Open Access
Open Peer Review

This article has Open Peer Review reports available.

How does Open Peer Review work?

Heterotopic ossification following anti-NMDA receptor encephalitis: a case report

BMC NeurologyBMC series – open, inclusive and trusted201616:232

https://doi.org/10.1186/s12883-016-0747-4

Received: 21 June 2016

Accepted: 9 November 2016

Published: 21 November 2016

Abstract

Background

Heterotopic ossification (HO) is defined as the formation of true bone tissue in non-osseous tissues. HO may occur under several conditions such as soft tissue injury, central nervous system injury and many other diseases like arthopathies, and vasculopathies. The underlying mechanisms of HO are not well elucidated. Anti-NMDA receptor encephalitis is a newly recognized autoimmune mediated disease which is predominant in young female patients with ovarian teratomas. Encephalitis complicated with HO has rarely been reported.

Case presentation

Here we report a case of anti-NMDA receptor encephalitis with severe muscle ossifications. A 15 years old female patient presented with fever, changed mental status of confusion, rigidity of the arms and legs, and oral-facial dyskinesias. Diagnosis of anti-NMDA receptor encephalitis was confirmed by detection of anti-NMDA receptor antibodies both in serum and CSF. Due to the severity of the disease, 3-weeks’ intensive care and mechanical ventilation were administrated for the patient. Image of pelvic CT and MRI of the patient showed dynamic changing process of HO. The muscles showed edema and scattered inflammation at the very beginning, and then gradually formed mature bone tissue.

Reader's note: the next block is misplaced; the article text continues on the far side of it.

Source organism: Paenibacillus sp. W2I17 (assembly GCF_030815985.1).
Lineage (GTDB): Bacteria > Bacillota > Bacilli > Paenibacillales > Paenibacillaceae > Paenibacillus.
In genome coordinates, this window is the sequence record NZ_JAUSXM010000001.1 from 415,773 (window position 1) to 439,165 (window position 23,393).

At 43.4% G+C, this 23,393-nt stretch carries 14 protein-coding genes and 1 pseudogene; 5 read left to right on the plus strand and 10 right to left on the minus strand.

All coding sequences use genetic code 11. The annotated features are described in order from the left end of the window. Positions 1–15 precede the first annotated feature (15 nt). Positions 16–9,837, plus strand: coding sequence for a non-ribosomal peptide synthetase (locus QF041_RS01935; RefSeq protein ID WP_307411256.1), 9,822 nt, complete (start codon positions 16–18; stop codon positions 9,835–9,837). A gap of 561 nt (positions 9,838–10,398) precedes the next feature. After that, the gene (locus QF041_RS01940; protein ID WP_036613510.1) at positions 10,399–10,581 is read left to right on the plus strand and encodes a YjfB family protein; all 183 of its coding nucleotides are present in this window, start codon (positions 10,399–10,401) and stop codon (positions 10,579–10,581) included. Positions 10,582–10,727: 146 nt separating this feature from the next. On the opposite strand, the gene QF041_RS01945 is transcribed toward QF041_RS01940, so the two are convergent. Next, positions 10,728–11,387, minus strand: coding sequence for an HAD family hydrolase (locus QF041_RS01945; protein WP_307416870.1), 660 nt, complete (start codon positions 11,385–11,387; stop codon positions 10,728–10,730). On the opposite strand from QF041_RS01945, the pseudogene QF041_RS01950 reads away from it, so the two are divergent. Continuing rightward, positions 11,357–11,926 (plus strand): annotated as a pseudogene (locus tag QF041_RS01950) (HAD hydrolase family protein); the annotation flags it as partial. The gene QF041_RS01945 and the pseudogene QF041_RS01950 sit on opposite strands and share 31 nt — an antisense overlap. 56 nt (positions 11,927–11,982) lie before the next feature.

Conclusions

Anti-NMDA receptor encephalitis often presents with severe neurologic symptoms and requires long time intensive care and mechanical ventilation, which makes the patient easily complicate with HO. More studies are required to elucidate the mechanisms of HO and more attention should be paid to patients with encephalitis who might develop severe muscle ossifications requiring early interventions.

Keywords

Heterotopic ossification (HO) Anti-NMDA receptor encephalitis

Background

Heterotopic ossification (HO) is a pathological process of mature, lamellar bone formation in non-osseous tissues (muscle and connective tissue) [1]. There are many causes of HO, including soft tissue injury, central nervous system (CNS) injury, and others like arthopathies, vasculopathies and inheritance [2]. The pathogenesis of HO is unclear. Recent work has shown that the inappropriate differentiation of mesenchymal cells into osteoblastic stem cells in response to unidentified factors such as pool of available calcium in adjacent skeleton, soft tissue edema, and vascular stasis, tissue hypoxia is thought to be involved in the process [2]. Neurogenic HO following traumatic brain injury (TBI) and spinal cord injury (SCI) has been widely reported. However, HO associated with encephalitis is rarely reported [3, 4].

Anti-N-methyl-d-aspartate (anti-NMDA) receptor encephalitis has recently been reported in young women with ovarian teratomas [5]. The clinical features usually evolve as follows: psychiatric presentations with seizures, conscious disturbance, dysautonomia and movement disorder and recovery after treatment [6].

No Anti-NMDA receptor encephalitis with HO has been reported. Herein we present a case of anti-NMDA receptor encephalitis with ossifications of multiple muscles.

Case presentation

A 15-year-old previously healthy female was brought to our emergency department due to loss of consciousness and witnessed generalized seizures. On admission, her physical examination revealed low-grade fever of 38 °C, changed mental status of confusion, rigidity of the arms and legs, and oral-facial dyskinesias. Other nervous system examinations were not remarkable. Cranial magnetic resonance imaging (MRI) was normal, and cerebrospinal fluid (CSF) tests showed cells counts, levels of glucose and protein were all within normal ranges. Electroencephalograph (EEG) demonstrated diffused 2.5–3 Hz delta waves with amplitude of 10–40 μV. The patient was given anti-viral therapy for presumed viral encephalitis. One day later, she experienced another generalized seizure followed by unconsciousness, thus she was intubated and transferred to intensive care unit (ICU).